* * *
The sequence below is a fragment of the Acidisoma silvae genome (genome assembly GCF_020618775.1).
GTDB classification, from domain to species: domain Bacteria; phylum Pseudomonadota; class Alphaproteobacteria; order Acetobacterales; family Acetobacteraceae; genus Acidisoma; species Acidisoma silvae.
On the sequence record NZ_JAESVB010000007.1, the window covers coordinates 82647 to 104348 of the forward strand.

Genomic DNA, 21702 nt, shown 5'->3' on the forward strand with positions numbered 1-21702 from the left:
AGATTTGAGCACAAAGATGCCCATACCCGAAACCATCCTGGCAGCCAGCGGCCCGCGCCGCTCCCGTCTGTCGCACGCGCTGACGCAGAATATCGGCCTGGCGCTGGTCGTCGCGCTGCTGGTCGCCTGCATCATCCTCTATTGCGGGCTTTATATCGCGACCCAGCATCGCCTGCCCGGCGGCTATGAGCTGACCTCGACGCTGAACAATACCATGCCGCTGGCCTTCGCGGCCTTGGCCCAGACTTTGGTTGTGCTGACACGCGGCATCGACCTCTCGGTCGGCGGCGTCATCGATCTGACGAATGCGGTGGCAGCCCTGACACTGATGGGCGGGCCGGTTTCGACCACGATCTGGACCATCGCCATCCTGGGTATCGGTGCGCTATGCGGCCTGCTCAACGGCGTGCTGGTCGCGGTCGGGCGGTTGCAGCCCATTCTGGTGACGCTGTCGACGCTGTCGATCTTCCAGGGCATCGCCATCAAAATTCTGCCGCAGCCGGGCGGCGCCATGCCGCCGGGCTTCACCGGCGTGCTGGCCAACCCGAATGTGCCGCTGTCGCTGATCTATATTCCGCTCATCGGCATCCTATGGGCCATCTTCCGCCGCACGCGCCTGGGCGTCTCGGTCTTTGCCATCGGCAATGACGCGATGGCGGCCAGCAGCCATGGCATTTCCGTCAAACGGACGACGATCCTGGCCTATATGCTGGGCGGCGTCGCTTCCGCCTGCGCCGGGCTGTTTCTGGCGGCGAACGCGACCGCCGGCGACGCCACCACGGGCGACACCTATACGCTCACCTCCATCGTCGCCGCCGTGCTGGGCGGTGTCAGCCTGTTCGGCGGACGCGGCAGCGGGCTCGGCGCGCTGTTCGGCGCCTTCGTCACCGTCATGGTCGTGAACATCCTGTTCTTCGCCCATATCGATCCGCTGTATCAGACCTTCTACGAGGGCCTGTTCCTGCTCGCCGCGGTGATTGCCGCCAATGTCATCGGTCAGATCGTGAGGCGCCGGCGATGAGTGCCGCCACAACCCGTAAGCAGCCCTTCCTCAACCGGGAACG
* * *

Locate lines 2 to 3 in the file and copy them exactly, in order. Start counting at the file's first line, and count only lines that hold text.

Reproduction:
GTDB classification, from domain to species: domain Bacteria; phylum Pseudomonadota; class Alphaproteobacteria; order Acetobacterales; family Acetobacteraceae; genus Acidisoma; species Acidisoma silvae.
On the sequence record NZ_JAESVB010000007.1, the window covers coordinates 82647 to 104348 of the forward strand.